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Friday, June 17, 2005

iTunes : Anytime Better!

Despite new competition ffrom well known rivals,iTunes still gets better rankings. Excerpts with edits and comments from the businessweek article:

Apple Computer achieved a real breakthrough 20 months ago when it updated iTunes, its software for managing music on your computer. Apple added an online music store and made the entire package available to the vast population of Windows users and also helped shift the debate over digital music beyond the legal status of controversial free file-sharing services like the original Napster and followers such as KaAaA. By creating a legitimate channel for distributing music online, it put the recording industry on notice that the days of charging $15 or $20 for a CD in a bricks-and-mortar store were coming to an end. But iTunes isn't alone anymore. Rivals such as Microsoft , RealNetworks , and Yahoo! are giving Apple competition in the world of online music. They've added music stores of their own and improved the usability of their music-management software. However, after assessment, it is clear that iTunes still has the edge. In part, iTunes is basking in the glow of its famous sibling, the iPod. iTunes stands up well on its own, though. The software shares all the iPod's attributes. It has the same spare aesthetic, with a minimum number of buttons and windows set against a brushed-grey background. And like the iPod, each detail is extremely well thought-out. Basic tasks like creating a playlist of songs are quicker and easier with iTunes vs. its rivals. iTunes remains the most efficient of the group.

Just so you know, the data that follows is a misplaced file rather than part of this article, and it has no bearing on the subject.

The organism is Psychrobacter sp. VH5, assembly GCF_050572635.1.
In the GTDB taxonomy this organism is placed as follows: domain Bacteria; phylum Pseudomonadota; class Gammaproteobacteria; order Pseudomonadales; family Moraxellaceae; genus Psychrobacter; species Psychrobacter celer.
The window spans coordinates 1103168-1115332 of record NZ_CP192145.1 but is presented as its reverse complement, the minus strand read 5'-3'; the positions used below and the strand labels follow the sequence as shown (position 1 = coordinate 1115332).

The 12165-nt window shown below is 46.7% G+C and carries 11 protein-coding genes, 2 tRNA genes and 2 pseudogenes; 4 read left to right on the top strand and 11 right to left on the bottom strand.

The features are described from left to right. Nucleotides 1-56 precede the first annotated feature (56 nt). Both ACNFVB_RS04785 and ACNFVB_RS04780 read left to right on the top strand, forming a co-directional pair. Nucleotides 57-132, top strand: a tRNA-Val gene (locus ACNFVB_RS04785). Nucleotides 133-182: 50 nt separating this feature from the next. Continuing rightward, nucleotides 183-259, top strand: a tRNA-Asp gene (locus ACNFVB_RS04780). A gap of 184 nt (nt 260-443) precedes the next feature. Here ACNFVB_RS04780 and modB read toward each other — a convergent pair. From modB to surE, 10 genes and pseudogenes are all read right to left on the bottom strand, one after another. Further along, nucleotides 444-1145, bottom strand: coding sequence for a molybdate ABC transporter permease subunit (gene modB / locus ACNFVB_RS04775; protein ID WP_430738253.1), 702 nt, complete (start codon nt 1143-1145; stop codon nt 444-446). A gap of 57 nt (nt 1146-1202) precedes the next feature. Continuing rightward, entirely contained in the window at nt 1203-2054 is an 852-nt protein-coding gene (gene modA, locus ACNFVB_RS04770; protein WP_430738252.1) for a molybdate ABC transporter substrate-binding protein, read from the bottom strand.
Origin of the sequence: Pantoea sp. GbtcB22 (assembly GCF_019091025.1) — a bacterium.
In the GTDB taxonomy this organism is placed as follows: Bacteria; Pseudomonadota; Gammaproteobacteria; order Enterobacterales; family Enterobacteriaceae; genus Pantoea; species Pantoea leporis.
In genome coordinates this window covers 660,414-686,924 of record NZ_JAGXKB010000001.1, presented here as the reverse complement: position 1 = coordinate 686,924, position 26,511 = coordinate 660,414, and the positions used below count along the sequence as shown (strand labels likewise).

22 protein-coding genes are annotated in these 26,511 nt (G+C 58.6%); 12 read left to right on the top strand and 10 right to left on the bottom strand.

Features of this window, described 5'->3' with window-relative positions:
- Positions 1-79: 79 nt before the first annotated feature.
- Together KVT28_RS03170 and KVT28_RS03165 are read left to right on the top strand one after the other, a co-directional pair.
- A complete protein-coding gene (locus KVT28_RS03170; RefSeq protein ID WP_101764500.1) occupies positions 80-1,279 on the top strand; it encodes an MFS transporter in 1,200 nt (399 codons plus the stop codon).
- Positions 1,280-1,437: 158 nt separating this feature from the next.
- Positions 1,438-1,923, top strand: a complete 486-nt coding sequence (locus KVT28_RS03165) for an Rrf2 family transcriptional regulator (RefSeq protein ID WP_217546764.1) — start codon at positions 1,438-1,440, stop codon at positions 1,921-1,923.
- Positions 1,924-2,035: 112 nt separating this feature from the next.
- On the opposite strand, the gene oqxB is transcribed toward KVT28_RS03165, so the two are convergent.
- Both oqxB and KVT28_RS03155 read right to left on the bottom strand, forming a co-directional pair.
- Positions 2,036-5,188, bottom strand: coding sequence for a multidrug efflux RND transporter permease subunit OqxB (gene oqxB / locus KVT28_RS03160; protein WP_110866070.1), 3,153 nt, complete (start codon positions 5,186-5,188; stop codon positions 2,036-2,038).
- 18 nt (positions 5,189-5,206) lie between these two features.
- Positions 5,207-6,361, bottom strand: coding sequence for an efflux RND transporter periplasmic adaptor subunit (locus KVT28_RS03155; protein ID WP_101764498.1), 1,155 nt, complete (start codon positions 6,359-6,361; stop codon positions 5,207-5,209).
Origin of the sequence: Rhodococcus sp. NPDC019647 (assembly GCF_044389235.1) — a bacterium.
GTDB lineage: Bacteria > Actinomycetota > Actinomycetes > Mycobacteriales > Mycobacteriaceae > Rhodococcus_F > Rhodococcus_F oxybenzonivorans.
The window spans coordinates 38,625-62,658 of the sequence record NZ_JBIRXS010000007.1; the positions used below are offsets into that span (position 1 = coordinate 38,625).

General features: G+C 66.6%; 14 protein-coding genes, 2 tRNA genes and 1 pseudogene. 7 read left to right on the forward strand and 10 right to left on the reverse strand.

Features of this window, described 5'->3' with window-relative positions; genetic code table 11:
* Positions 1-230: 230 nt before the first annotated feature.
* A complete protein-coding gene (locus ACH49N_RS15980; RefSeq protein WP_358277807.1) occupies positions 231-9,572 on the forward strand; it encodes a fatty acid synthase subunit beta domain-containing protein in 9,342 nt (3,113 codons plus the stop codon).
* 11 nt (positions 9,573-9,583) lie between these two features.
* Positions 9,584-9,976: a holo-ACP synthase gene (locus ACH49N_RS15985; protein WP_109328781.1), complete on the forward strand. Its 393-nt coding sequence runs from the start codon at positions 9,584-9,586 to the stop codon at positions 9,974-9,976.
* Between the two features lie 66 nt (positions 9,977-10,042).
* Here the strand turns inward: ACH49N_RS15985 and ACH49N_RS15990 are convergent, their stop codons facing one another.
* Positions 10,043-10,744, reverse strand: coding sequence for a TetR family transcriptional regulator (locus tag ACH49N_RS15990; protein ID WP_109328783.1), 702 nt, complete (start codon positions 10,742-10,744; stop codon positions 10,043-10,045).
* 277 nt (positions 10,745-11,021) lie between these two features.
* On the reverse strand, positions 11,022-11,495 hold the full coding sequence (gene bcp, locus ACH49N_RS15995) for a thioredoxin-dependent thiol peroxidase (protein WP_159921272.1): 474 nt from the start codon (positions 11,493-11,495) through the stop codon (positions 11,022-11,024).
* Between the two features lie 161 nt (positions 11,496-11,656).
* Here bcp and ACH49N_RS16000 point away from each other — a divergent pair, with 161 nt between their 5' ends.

iTunes also offers some unique features.- automatic detection of stashes of music that other iTunes users created on a common our network. iTunes converses freely with the rest of the computing world. It allows people to record their CDs using the ubiquitous MP3 standard. It also will convert unprotected Windows Media files into the AAC format that Apple favors. That means iTunes is compatible with a number of standard MP3 players, including a variety of other models and it allows people to transfer MP3-based music libraries on their computer into iTunes. The iPod would just be a cool-looking gadget if it weren't for its lesser-known sibling.

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